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Inspection carried out on 14 September 2017

During a routine inspection

The inspection took place on 14 September 2017 and 15 September 2017 and the provider was given 48 hours’ notice. This was the first inspection since the service registered in September 2015.

Saga Healthcare is a domiciliary care agency providing hourly and live in support to people living within their own homes. They provide support to people with physical disabilities, long term medical conditions and people who are living with dementia. At the time of our inspection there were 53 people receiving personal care.

There was a registered manager in post. A registered manager is a person who has registered with the Care Quality Commission to manage the service. Like registered providers, they are ‘registered persons’. Registered persons have legal responsibility for meeting the requirements in the Health and Social Care Act 2008 and associated Regulations about how the service is run.

People were kept safe because the provider assessed risks to people and these were regularly reviewed. Where risks were identified, plans were implemented to keep people safe. Where incidents or accidents had occurred, staff took robust action to prevent them from happening again.

Care was delivered in a person-centred way and people’s records reflected their routines and preferences. Care plans were reviewed regularly and people received a thorough assessment before staff provided care to them. The provider had systems in place to involve people in their care and ensure that people were supported by staff that knew them well.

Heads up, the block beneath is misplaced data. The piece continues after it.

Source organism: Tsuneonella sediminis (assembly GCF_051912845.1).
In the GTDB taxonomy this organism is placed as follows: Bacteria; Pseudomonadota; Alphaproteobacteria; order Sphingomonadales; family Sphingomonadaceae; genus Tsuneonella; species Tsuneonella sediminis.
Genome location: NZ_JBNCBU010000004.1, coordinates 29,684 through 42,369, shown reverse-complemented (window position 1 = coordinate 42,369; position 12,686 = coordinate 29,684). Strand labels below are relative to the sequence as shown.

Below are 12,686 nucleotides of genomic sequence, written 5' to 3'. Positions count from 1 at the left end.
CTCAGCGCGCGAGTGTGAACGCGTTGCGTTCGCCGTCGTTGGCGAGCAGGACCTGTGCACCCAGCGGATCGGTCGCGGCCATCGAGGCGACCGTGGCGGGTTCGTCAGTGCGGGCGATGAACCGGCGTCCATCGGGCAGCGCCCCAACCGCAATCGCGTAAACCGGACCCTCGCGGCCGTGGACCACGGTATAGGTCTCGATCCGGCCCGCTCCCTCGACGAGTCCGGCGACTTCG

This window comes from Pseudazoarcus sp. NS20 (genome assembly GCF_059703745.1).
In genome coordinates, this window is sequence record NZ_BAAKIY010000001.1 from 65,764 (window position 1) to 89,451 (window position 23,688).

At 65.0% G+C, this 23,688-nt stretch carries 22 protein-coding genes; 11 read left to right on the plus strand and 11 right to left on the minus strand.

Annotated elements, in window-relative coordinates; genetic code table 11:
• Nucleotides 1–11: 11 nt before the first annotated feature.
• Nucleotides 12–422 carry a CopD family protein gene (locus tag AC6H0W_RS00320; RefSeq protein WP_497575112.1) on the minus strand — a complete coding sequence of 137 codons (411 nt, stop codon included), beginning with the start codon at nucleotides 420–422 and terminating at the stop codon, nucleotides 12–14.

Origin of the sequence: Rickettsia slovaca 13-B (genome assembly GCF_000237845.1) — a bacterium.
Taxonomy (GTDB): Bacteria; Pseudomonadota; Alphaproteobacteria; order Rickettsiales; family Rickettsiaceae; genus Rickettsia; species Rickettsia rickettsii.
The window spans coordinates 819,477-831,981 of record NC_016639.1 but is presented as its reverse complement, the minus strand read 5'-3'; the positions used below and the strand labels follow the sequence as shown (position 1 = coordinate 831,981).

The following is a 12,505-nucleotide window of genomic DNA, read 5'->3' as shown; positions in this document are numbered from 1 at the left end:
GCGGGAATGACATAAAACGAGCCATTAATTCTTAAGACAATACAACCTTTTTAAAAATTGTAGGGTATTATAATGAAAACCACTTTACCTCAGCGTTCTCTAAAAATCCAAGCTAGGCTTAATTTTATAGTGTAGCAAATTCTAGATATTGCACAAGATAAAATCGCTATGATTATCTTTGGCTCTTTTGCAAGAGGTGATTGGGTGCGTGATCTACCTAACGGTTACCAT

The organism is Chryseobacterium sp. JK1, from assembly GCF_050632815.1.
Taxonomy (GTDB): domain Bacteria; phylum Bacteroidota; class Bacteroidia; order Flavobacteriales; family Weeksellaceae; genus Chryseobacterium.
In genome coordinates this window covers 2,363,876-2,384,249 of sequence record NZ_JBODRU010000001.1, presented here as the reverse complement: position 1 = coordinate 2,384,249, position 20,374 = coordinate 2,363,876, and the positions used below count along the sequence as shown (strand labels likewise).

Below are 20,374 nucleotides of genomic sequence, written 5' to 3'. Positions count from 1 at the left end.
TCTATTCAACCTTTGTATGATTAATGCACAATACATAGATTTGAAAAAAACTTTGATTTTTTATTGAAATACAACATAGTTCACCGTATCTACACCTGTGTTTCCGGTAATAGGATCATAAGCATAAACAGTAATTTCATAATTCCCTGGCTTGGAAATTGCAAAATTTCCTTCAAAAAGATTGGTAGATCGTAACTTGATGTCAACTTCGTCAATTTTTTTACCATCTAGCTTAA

People’s healthcare needs were met by staff who worked alongside healthcare professionals. People’s medicines were administered by trained staff who had access to important information about people’s health and prescribed medicines. People’s nutritional needs were met by staff that had access to information about people’s dietary requirements and food preferences. Staff knew how to offer people choices and staff were trained in how to follow the guidance of the Mental Capacity Act (2005).

The provider’s IT systems were being constantly developed and improved in line with the provider’s improvement plans. Care calls were rostered on a bespoke rostering system and people told us that staff were on time to care calls. People knew how to make a complaint and the provider responded appropriately to any issues raised by people or their relatives. Regular surveys were undertaken to assure the quality of the care that people received.

People were supported by staff that were trained to meet their needs. Staff had regular contact with management and regular supervision meetings and appraisals. Staff received a thorough induction before working with people. Staff were trained in safeguarding and knew how to respond if they suspected abuse had occurred. People told us that staff were respectful of their privacy and dignity when supporting them. Staff promoted people’s independence when providing support and offered people choices to involve them in their care. Systems were in place to ensure that staff got to know people’s needs and backgrounds.

Staff benefitted from regular meetings and involvement in the running of the service. The provider had clear lines of communication in place for people and staff. Before working, robust recruitment checks were carried out on staff to ensure that they were suitable for their roles. The provider had systems in place to ensure staff felt valued in their roles.